By May 28, 1943, the certified public accountant chosen to ascertain the price under the purchase agreement had substantially completed his work, but had not prepared a formal written statement. He brought his work sheets to the office of Mayer's attorney, where the sale was closed in accordance with those work sheets. The total purchase price of the stock was fixed at $530,212.49, shown to be the net worth of the company at April 30, 1943, adjusted as required by the purchase agreement. At this May 28, 1943 meeting, a part of the purchase money paid to Mayer consisted of a check of Weiss Brothers in the amount of $104,496.92 which for some unexplained reason was back dated to May 1, 1943. That check constitutes item (d) in the list of disputed items. Thereafter, without Mayer's knowledge, Meyar Weiss drew a separate check to Weiss Brothers from Gus Mayer Co., Ltd., for an identical amount, $104,496.92.
Sometime between April 30, 1943 and May 28, 1943, Meyar Weiss discussed with Mayer the fact that among the assets of Gus Mayer Co., Ltd. appeared certain shares of Molybdenum stock valued at $4,775 and certain United States G Bonds valued at $25,000 [items (b) and (c) of the items in dispute]. Weiss did not wish to retain these items in the assets of the corporation and Mayer agreed to accept them. These items were delivered by Weiss to Mayer and their value was charged on the books of the corporation against Weiss Brothers as a loan from the corporation.
The formal written report of the auditor was submitted on June 1, 1943, showing the closing of the sale as follows:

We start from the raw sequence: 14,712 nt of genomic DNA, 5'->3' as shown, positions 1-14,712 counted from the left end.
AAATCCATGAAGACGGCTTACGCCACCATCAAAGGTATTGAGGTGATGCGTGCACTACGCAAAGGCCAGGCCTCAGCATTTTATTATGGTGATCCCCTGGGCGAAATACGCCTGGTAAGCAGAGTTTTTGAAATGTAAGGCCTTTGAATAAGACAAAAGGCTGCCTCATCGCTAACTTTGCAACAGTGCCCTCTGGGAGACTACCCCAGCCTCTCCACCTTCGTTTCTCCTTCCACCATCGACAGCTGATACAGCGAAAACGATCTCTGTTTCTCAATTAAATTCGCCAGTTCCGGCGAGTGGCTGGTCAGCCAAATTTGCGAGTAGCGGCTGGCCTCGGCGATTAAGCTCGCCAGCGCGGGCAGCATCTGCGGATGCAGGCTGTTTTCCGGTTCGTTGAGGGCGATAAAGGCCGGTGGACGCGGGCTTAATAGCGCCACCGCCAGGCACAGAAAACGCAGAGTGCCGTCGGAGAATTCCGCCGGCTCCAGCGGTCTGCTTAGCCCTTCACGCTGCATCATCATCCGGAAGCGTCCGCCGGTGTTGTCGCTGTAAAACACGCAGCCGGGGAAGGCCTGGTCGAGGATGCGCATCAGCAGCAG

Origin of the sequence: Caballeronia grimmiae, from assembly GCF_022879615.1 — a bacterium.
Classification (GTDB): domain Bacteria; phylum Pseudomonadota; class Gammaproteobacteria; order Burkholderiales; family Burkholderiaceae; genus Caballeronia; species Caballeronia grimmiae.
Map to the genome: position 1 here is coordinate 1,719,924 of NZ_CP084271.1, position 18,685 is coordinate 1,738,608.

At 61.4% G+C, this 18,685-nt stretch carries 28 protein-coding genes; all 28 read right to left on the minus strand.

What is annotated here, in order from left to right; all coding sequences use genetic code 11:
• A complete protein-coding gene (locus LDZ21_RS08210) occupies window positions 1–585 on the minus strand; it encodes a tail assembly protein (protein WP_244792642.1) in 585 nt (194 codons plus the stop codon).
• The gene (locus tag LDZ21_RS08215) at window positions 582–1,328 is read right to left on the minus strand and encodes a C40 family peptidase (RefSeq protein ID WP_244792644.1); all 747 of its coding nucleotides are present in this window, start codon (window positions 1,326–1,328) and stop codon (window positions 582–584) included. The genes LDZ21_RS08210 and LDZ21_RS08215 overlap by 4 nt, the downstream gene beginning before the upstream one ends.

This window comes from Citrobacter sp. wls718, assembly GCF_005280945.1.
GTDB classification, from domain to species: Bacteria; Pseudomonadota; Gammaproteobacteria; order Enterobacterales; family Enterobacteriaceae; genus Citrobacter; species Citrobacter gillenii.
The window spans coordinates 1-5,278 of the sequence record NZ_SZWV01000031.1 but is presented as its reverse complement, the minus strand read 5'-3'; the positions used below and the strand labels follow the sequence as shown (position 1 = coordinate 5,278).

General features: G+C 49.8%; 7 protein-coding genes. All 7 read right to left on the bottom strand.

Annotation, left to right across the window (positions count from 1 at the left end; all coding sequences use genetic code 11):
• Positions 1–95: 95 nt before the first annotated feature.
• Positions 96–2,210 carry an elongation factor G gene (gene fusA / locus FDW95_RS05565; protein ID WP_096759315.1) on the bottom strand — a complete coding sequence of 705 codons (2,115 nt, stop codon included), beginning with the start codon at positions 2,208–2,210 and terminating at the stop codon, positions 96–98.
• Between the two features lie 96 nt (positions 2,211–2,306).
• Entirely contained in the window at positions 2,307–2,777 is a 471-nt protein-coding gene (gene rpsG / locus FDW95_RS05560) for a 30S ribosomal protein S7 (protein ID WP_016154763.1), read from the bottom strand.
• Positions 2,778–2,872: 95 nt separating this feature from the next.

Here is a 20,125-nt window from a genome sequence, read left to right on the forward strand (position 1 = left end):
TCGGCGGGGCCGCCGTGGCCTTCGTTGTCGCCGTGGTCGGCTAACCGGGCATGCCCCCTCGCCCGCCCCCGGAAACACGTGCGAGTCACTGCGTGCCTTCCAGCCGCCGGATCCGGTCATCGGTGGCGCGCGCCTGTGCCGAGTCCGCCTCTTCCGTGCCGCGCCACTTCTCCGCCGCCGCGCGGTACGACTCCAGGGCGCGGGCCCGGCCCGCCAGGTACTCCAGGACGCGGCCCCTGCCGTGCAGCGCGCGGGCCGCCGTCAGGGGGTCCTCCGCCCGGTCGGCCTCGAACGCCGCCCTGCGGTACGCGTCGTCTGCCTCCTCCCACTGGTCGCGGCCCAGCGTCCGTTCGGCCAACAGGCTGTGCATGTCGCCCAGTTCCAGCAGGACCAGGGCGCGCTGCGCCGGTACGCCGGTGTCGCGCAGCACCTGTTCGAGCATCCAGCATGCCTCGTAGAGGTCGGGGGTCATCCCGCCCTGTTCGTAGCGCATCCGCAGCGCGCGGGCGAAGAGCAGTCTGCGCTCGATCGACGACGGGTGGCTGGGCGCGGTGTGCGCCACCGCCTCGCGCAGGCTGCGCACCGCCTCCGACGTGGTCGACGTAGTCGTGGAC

"The purchase agreement, and the delivery of the 5,000 shares of capital stock, were all completed in the office of Mr. Irving Saal, Attorney, on May 27, 1943 as follows:
Mr. M. R. Weiss acknowledged having received certificates for 5,000 shares of the Gus Mayer Co., Limited, at a cost of .................................. 530,212.49 Mr. Gus Mayer acknowledged receiving or having previous received — as follows — Cash from Weiss Bros.: First Payment ................ 221,547.25 Second Payment ............... 104,496.92 Third Payment ................ 62,599.41 Fourth Payment ............... 106.44 __________ Total Cash: .................... 388,750.02 Securities — U. S. Bonds .. 25,000.00 Various Stocks ................. 4,775.00 29,775.00 __________ One Note dated May 1, 1943, bearing 5% per annum, to be paid in six months for 46,687.47 One Note dated May 1, 1943, bearing 5% per annum, payable in equal monthly installments, beginning June 1, 1943, and ending September 1, 1949 for ................. 65,000.00 _________ Total Purchase Price: .......................... 530,212.49 ========== * * * * * * * * *